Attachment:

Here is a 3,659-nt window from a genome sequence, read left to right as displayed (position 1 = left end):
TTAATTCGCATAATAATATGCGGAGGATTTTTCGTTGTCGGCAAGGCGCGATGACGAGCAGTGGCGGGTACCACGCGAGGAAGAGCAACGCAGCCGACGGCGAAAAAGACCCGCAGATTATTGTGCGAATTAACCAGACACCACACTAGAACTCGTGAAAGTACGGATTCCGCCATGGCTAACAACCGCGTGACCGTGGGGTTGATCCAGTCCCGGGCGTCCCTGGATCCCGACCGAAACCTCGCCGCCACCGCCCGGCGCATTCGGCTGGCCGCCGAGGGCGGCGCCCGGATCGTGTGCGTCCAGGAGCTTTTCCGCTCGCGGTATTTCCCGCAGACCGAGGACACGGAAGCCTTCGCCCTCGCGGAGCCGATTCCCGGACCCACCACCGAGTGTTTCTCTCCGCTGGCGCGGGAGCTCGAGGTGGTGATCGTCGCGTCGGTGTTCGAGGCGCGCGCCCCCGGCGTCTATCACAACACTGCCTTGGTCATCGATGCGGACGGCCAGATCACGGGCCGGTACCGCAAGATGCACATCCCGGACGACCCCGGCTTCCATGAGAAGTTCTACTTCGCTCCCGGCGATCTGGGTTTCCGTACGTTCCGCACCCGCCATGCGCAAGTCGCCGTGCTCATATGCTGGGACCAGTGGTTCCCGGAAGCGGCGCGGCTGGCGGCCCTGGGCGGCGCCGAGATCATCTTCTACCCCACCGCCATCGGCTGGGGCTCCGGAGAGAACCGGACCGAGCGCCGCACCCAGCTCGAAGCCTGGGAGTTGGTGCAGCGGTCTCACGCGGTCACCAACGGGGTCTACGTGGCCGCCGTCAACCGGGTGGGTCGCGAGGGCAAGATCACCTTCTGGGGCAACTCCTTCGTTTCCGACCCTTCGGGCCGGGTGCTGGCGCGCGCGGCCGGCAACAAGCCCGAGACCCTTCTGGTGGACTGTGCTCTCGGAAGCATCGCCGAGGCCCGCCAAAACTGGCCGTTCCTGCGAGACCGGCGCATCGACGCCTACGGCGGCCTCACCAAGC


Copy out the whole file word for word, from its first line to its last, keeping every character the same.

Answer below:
Here is a 3,659-nt window from a genome sequence, read left to right as displayed (position 1 = left end):
TTAATTCGCATAATAATATGCGGAGGATTTTTCGTTGTCGGCAAGGCGCGATGACGAGCAGTGGCGGGTACCACGCGAGGAAGAGCAACGCAGCCGACGGCGAAAAAGACCCGCAGATTATTGTGCGAATTAACCAGACACCACACTAGAACTCGTGAAAGTACGGATTCCGCCATGGCTAACAACCGCGTGACCGTGGGGTTGATCCAGTCCCGGGCGTCCCTGGATCCCGACCGAAACCTCGCCGCCACCGCCCGGCGCATTCGGCTGGCCGCCGAGGGCGGCGCCCGGATCGTGTGCGTCCAGGAGCTTTTCCGCTCGCGGTATTTCCCGCAGACCGAGGACACGGAAGCCTTCGCCCTCGCGGAGCCGATTCCCGGACCCACCACCGAGTGTTTCTCTCCGCTGGCGCGGGAGCTCGAGGTGGTGATCGTCGCGTCGGTGTTCGAGGCGCGCGCCCCCGGCGTCTATCACAACACTGCCTTGGTCATCGATGCGGACGGCCAGATCACGGGCCGGTACCGCAAGATGCACATCCCGGACGACCCCGGCTTCCATGAGAAGTTCTACTTCGCTCCCGGCGATCTGGGTTTCCGTACGTTCCGCACCCGCCATGCGCAAGTCGCCGTGCTCATATGCTGGGACCAGTGGTTCCCGGAAGCGGCGCGGCTGGCGGCCCTGGGCGGCGCCGAGATCATCTTCTACCCCACCGCCATCGGCTGGGGCTCCGGAGAGAACCGGACCGAGCGCCGCACCCAGCTCGAAGCCTGGGAGTTGGTGCAGCGGTCTCACGCGGTCACCAACGGGGTCTACGTGGCCGCCGTCAACCGGGTGGGTCGCGAGGGCAAGATCACCTTCTGGGGCAACTCCTTCGTTTCCGACCCTTCGGGCCGGGTGCTGGCGCGCGCGGCCGGCAACAAGCCCGAGACCCTTCTGGTGGACTGTGCTCTCGGAAGCATCGCCGAGGCCCGCCAAAACTGGCCGTTCCTGCGAGACCGGCGCATCGACGCCTACGGCGGCCTCACCAAGC